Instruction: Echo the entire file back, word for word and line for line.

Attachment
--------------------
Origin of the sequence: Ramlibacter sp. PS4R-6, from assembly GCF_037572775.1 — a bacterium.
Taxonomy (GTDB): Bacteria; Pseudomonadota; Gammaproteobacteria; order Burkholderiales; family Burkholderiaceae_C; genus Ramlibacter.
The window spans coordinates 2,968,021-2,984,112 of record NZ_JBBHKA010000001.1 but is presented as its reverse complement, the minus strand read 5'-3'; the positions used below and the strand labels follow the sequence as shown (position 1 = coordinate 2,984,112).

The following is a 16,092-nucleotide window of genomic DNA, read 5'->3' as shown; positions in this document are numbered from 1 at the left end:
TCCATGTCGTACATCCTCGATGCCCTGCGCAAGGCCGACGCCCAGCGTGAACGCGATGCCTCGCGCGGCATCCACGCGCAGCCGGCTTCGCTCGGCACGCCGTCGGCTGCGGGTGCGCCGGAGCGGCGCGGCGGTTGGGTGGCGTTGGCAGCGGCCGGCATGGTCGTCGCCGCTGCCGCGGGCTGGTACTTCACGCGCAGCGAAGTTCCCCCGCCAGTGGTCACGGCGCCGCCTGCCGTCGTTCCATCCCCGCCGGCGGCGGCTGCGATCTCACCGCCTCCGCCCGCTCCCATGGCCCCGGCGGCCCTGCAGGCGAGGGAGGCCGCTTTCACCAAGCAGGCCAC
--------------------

Origin of the sequence: Ramlibacter sp. PS4R-6, from assembly GCF_037572775.1 — a bacterium.
Taxonomy (GTDB): Bacteria; Pseudomonadota; Gammaproteobacteria; order Burkholderiales; family Burkholderiaceae_C; genus Ramlibacter.
The window spans coordinates 2,968,021-2,984,112 of record NZ_JBBHKA010000001.1 but is presented as its reverse complement, the minus strand read 5'-3'; the positions used below and the strand labels follow the sequence as shown (position 1 = coordinate 2,984,112).

The following is a 16,092-nucleotide window of genomic DNA, read 5'->3' as shown; positions in this document are numbered from 1 at the left end:
TCCATGTCGTACATCCTCGATGCCCTGCGCAAGGCCGACGCCCAGCGTGAACGCGATGCCTCGCGCGGCATCCACGCGCAGCCGGCTTCGCTCGGCACGCCGTCGGCTGCGGGTGCGCCGGAGCGGCGCGGCGGTTGGGTGGCGTTGGCAGCGGCCGGCATGGTCGTCGCCGCTGCCGCGGGCTGGTACTTCACGCGCAGCGAAGTTCCCCCGCCAGTGGTCACGGCGCCGCCTGCCGTCGTTCCATCCCCGCCGGCGGCGGCTGCGATCTCACCGCCTCCGCCCGCTCCCATGGCCCCGGCGGCCCTGCAGGCGAGGGAGGCCGCTTTCACCAAGCAGGCCAC